You can see if the soil is soggy, if the plant’s root system has become damaged, as well as the actual level of the water itself. 

This will allow you to determine what action to take and when to take it. Watering a succulent is as simple as looking out to see if the soil is completely dry.

If so then slowly give your plant a drink and watch as the water slowly seeps in to ensure you are not overwatering. If the container is larger and the soil isn’t as easy to watch then you can also:

How To Water Succulents In A Glass Jar?
  • Weigh the container – By weighing the container while the soil is dry, you will be able to determine the exact amount of water that the plant receives each time. Simple weigh before, fill with water then weigh again. You can then weigh the water each time so you know the amount you are giving is always right…
  • Use a measuring jug – Similar to weighing except you will judge more by eye the first time around. As long as you know the exact volume of water that your succulent is receiving the first time, you can fill the measuring judge to that amount each time. 
  • Use another slower filling method – Smaller squeeze bottles, sprays and pipettes can be used in the exact same way. The difference is the amount being given is released slower using these methods. They may allow the soil to become moist a little more evenly than the other 2 methods. 

Other Key Things To Take Note Of

There are a few other minor issues that need to be taken into consideration when planting succulents in a glass container. Factors such as if fertilizer is needed, as well as what type and how much?

Other Key Things To Take Note Of planting succulents in a glass container

Not to mention the different types of succulents that can be used and also spacing the plants with enough room. Let’s have a look at these issues in a little more detail.


Regardless of the type of container your succulent is growing in, they will need fertilization. Almost all plants need some kind of food routine to ensure they grow to their full potential.

However, succulents in general don’t require as much fertilization as ‘normal’ plants.

As long as you have created a soil blend that offers a lot in the way of natural nutrients then you will only need to supplement the plant with fertilizer once per year. A balanced 15-15-15 mix is perfect. You can also use a manure tea or fish emulsion to achieve great results.

Succulent Types

Succulents are a great choice of plant to use in glass containers because they are generally not so messy as far as plants are concerned. Their leaves are thick and plump and rarely shed anything that needs constant cleaning.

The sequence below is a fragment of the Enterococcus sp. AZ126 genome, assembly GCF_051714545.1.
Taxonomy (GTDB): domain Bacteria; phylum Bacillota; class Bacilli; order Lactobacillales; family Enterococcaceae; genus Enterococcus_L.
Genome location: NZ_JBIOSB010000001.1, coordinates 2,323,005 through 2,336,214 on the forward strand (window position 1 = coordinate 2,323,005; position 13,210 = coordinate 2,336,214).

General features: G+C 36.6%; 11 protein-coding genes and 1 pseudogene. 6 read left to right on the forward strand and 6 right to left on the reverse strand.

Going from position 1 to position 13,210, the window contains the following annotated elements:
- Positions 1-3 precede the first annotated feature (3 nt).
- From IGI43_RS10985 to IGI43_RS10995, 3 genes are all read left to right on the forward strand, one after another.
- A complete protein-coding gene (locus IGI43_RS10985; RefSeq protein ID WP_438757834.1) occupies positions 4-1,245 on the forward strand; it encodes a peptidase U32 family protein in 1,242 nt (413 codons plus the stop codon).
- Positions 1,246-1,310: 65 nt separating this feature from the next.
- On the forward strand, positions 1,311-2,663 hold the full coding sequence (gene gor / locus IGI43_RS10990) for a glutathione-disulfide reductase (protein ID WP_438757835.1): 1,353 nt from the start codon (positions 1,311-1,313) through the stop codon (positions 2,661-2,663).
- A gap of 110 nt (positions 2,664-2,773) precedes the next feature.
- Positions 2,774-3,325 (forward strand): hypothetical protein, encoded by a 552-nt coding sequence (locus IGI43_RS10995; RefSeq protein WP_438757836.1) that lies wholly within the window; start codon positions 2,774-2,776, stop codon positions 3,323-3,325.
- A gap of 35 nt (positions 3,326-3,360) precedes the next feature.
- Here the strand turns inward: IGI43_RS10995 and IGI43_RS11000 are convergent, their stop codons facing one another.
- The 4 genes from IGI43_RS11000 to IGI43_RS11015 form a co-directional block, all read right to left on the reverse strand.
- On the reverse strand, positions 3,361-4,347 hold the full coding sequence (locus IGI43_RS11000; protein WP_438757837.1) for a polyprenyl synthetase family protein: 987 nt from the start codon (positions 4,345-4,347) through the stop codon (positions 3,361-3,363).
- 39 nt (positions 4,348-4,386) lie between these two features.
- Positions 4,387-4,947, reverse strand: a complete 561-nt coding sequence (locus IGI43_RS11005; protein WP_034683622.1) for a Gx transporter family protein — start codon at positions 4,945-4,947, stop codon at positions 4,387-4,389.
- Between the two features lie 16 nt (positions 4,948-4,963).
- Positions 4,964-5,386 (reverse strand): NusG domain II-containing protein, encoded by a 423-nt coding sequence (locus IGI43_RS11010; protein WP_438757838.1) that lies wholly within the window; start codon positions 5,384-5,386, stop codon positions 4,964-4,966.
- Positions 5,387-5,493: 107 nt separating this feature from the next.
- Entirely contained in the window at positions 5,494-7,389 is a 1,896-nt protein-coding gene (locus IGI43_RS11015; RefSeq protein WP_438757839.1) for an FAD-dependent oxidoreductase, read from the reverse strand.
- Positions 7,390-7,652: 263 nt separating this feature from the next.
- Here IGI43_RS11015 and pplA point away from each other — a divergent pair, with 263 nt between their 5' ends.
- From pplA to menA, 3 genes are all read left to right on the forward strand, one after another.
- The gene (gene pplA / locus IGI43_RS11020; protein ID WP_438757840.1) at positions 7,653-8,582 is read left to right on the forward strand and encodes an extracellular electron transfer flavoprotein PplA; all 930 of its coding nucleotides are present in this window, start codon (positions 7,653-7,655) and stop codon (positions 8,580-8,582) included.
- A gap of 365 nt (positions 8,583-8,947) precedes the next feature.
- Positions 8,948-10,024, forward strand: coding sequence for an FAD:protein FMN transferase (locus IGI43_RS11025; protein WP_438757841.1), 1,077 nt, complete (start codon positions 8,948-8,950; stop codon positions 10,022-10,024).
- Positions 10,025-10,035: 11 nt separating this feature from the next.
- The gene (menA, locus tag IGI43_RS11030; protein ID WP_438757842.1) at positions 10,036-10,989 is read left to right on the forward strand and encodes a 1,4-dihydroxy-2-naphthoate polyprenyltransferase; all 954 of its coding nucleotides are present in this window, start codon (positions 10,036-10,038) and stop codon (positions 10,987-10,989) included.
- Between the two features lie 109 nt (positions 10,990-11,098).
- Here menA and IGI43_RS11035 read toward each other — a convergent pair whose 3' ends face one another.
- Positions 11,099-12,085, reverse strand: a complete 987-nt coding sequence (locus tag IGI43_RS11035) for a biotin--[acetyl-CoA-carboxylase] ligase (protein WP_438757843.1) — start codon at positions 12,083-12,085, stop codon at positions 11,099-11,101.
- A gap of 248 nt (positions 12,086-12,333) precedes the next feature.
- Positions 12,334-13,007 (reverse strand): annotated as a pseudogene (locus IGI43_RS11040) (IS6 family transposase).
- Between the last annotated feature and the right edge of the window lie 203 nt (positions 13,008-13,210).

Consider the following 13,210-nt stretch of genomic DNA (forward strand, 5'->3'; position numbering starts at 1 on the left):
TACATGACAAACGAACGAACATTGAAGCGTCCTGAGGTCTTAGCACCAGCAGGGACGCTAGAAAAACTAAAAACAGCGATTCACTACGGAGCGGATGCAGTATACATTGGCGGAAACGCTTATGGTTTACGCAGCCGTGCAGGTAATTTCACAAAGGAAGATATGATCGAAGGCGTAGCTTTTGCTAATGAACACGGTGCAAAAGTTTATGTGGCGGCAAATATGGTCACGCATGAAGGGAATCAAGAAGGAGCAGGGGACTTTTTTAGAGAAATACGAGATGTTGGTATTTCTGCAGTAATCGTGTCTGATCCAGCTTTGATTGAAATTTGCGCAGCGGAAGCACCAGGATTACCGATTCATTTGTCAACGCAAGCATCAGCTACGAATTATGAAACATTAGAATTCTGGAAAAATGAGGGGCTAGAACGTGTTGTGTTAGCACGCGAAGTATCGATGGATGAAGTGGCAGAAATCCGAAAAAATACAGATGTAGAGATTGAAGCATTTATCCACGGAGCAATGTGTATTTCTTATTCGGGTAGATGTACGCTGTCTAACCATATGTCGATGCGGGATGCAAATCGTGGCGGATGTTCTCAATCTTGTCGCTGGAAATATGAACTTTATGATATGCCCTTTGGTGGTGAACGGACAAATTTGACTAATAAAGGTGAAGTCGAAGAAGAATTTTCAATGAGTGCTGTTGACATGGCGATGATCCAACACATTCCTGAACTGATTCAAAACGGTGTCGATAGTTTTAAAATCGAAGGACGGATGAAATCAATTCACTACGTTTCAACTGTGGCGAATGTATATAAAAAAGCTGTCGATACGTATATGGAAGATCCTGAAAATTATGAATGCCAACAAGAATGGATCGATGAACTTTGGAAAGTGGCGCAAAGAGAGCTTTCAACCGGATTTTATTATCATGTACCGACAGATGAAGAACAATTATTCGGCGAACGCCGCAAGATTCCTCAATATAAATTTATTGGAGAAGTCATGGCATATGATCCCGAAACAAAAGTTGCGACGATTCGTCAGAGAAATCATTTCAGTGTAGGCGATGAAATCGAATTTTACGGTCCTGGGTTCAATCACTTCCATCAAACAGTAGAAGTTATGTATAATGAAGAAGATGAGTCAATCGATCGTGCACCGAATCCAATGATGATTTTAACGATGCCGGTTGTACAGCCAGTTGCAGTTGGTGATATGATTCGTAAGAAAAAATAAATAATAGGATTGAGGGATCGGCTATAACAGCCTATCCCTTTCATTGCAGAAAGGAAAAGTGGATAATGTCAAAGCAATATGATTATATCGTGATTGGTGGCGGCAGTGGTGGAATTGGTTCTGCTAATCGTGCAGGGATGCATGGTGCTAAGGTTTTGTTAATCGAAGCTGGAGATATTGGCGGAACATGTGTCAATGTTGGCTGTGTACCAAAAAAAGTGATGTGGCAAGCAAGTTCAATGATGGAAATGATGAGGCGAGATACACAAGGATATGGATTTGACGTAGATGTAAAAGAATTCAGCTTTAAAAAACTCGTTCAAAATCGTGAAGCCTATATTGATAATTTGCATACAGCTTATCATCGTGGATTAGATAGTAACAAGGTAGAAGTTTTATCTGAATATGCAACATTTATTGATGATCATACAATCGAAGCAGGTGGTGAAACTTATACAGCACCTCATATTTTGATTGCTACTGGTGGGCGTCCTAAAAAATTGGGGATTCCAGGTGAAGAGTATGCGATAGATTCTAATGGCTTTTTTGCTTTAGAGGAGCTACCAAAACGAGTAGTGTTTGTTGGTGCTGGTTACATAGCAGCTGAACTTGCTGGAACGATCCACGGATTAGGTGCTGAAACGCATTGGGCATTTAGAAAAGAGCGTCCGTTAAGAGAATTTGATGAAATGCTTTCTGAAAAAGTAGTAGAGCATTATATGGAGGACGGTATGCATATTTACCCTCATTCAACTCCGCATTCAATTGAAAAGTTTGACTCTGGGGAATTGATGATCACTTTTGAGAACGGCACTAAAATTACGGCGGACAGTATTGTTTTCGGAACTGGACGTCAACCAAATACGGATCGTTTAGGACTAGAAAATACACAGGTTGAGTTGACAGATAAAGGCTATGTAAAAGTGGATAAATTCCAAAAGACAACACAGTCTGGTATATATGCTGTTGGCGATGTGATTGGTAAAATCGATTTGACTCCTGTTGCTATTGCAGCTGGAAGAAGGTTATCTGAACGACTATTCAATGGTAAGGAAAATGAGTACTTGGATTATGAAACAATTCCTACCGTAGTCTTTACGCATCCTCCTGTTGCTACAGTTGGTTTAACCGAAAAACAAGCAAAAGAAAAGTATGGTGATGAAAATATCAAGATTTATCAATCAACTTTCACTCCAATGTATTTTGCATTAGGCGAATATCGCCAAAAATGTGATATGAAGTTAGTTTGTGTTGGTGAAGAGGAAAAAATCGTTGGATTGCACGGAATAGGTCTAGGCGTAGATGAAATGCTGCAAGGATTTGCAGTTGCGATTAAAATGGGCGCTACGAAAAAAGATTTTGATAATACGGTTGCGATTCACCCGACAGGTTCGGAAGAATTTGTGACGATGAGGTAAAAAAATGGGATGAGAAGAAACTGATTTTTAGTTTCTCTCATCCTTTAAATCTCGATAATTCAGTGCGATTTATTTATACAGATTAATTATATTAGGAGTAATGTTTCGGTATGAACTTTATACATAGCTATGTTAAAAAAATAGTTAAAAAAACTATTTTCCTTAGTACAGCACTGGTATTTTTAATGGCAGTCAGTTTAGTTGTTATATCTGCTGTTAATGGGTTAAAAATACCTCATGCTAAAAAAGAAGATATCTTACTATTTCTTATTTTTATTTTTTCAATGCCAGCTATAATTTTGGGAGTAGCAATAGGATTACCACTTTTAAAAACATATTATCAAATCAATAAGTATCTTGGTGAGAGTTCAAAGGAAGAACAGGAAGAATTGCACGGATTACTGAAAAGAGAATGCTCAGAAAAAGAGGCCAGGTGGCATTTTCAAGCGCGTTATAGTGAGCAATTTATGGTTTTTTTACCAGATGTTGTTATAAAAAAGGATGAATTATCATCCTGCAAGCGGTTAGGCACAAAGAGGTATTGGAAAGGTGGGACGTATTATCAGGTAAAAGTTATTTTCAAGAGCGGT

Additionally, they have the uncanny ability to help purify the air from toxins as well as humidity your home. Lastly, they are pretty simple to maintain.

The lush vibrant colors can also put a smile on anyone’s face. If growing multiple succulents in one container, it’s recommended that you choose plants that have similar growing needs.

Eg: the same lighting requirements, amounts of water needed, soil needs, etc. Some of the best species of succulents to plant in glass containers are:

  • Pincushion Cactus
  • Medicine Plant
  • Hens & Chicks 
  • Paddle Plant
  • Zebra Haworthia
  • Burro’s Tail
  • String Of Pearls
  • Tiger Jaws
  • Agave

Spacing Issue

Spacing your succulents properly is not only an artform but also a requirement that ensures you don’t run into problems as they start growing bigger.

The roots can start clashing with each other as they try to spread out. This can cause them to become bound and you may need to remove them and give them a little extra space before it’s too late.

However, planting them closer to each other gives a more polished or professional look. The other issue with this proximity is the inability to evenly distribute water.

The plants will often fight for moisture which can leave one with an excess of moisture and the other with none.

Other Key Things To Take Note Of planting succulents in a glass container

An easy way to help navigate this problem is by using a long, thin spouted watering can. You can get right in amongst the plant’s stem base with accuracy using one of these.

This process may need a bit of trial and error on your behalf to see what works and what doesn’t.

Frequently Asked Questions (fAQs)

What type of pot is the best for succulents?

Either terracotta or ceramic are hands down the best pots for growing a succulent. They allow the plant to breath, which does wonders for the root system when it comes to aeration and drainage underneath the soil.

The only real issue is the weight of these types of containers. It’s recommended to couple this type of pot with  a set of wheels to help with maneuverability.

Can you plant succulents in pots with no holes?

Yes, it is definitely possible. You would need to make sure that you use a well draining soil that can also dry out pretty easily. Creating your own potting mix is as simple as blending a coarse sand and some perlite with your potting mix.

The newly created porus concoction will help to reduce the risk of any water pooling in the soil and causing the plants root system to rot as it lays in the stagnant water. It will also help with aeration which is essential for the breathability of the plant.

Do succulent bowls need drainage?

No, you can plant succulents in bowls without drainage but you need to make sure that you use a well draining soil mix to stop the water from pooling. Stagnant water can cause root rot if left for too long. This can take as little as 1-2 weeks.


As we have discovered, succulents can definitely be grown in glass containers. However they need to be set up with the right types of soil to enable the plant to thrive without hindrance. The key is to make sure that any water used on the plant can dry out and/or soak up to prevent any damage caused by pooling water.

It’s as simple as that! We hope that you have found this article helpful and we look forward to creating more content just like it to make your job easier in the garden. Thank you for tuning in and as always, happy growing!

About The Author

Leave a Comment

Your email address will not be published. Required fields are marked *

Scroll to Top